By now I’m sure you’re all racing along in the land of NaNoWriMo: tap tap tappety tap tap. Your little fingers tripping across your keyboard. What a blessed sound that is!
But, wait, you’ve stopped? Why?
Is it because the bit you have to write next is a tad too complicated (how does a nuclear reactor work?) and/or requires research (when a car explodes do the windows go flying out? how far? what does it sound like exactly?) or is too squishy (you got to the love scene, didn’t you?) or you’re not in the mood (writing journeys is boring).
Rather than come to a grinding halt why not square bracket it?
By which I mean do this:
Janice Lardano got out of the car and stared pensively at the nuclear reactor. It made her nervous to go in there but go in there she must.
[scene in nuclear reactor]
As Janice left the nuclear reactor she saw a strange man sprinting away from the parking lot.
As Janice picked the bits of car from her hair she became aware of a beautiful man looking at her. His teeth gleamed.
Janice finished buttoning her blouse, picked up her purse, and looked back at the gleaming beauty. It would be hard to leave him, but she must. The continued survival of the world was at stake!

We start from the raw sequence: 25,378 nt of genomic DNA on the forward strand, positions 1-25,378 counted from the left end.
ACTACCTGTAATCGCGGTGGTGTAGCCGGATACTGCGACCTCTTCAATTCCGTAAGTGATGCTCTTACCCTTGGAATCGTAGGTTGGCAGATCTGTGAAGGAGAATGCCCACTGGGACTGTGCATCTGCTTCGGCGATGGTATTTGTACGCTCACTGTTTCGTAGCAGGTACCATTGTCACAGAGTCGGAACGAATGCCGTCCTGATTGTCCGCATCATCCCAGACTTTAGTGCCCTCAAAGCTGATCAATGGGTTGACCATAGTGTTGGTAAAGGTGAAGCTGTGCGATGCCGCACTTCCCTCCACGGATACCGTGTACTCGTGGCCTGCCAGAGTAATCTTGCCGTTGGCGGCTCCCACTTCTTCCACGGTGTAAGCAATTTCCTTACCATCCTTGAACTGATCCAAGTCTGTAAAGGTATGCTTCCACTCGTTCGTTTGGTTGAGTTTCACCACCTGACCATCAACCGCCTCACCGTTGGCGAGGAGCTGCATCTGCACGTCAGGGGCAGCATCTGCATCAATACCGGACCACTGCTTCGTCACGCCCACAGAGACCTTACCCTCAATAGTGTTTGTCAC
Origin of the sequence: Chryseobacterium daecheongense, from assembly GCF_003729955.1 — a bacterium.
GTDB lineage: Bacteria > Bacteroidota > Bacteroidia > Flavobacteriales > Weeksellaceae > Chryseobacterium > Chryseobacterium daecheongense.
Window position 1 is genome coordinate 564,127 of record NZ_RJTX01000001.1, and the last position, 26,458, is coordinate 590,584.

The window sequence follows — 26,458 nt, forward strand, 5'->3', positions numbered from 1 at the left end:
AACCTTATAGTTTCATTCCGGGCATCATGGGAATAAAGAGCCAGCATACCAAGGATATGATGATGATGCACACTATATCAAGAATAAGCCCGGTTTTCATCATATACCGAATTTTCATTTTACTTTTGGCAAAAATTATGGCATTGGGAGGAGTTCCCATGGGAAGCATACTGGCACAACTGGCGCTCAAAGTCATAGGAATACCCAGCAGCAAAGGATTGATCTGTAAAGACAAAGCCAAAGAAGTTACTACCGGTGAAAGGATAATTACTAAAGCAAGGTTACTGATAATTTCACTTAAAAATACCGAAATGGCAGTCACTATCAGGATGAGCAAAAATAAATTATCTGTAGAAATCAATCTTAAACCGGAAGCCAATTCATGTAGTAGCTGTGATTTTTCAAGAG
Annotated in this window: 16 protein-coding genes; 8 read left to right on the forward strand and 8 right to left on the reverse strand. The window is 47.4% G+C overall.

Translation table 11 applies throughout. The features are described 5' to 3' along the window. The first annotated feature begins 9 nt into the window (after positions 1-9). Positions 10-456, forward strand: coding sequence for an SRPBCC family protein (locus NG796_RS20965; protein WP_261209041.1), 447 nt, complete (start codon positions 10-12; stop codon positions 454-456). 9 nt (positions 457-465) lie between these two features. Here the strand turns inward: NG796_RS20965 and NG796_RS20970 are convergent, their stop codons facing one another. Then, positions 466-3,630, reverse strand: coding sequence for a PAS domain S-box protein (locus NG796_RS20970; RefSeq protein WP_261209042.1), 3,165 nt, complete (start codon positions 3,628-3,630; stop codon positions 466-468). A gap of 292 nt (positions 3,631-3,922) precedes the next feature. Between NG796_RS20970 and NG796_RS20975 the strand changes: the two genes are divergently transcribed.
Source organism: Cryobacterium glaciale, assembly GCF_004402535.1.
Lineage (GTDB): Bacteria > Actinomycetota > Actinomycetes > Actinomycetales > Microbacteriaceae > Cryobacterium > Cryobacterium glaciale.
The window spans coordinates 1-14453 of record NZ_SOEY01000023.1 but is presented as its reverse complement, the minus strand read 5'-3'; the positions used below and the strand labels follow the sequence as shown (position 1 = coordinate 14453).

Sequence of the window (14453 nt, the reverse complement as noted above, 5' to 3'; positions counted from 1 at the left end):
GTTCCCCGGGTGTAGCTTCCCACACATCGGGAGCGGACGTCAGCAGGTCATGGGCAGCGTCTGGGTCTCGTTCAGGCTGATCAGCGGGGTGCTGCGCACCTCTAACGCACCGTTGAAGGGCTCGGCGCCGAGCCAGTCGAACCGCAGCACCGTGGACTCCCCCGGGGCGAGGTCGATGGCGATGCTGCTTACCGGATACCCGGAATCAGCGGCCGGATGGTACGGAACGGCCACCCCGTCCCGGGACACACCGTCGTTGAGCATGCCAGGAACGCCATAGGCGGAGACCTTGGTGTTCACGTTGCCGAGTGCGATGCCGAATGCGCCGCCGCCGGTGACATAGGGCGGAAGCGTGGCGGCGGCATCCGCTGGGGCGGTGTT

[journey in which Janice meets wise woman and saves world]
Janice smiled, reaching out to hold his gleaming hand. Sometimes life really was perfect.
Added bonus: when you get stuck you can go back and fill them in. I also use them for research [how much does mercury weigh?] or for really generic stuff [something else needed here] [they talk and discover they like each other] [denouement] or for instructions or notes to self [make this bit better] [she’s supposed to be angry here she just sounds annoyed].1
There you have it: the glory of square brackets. [Ending could be punchier.]
- Though now I use Scrivener I use square brackets a lot less. [↩]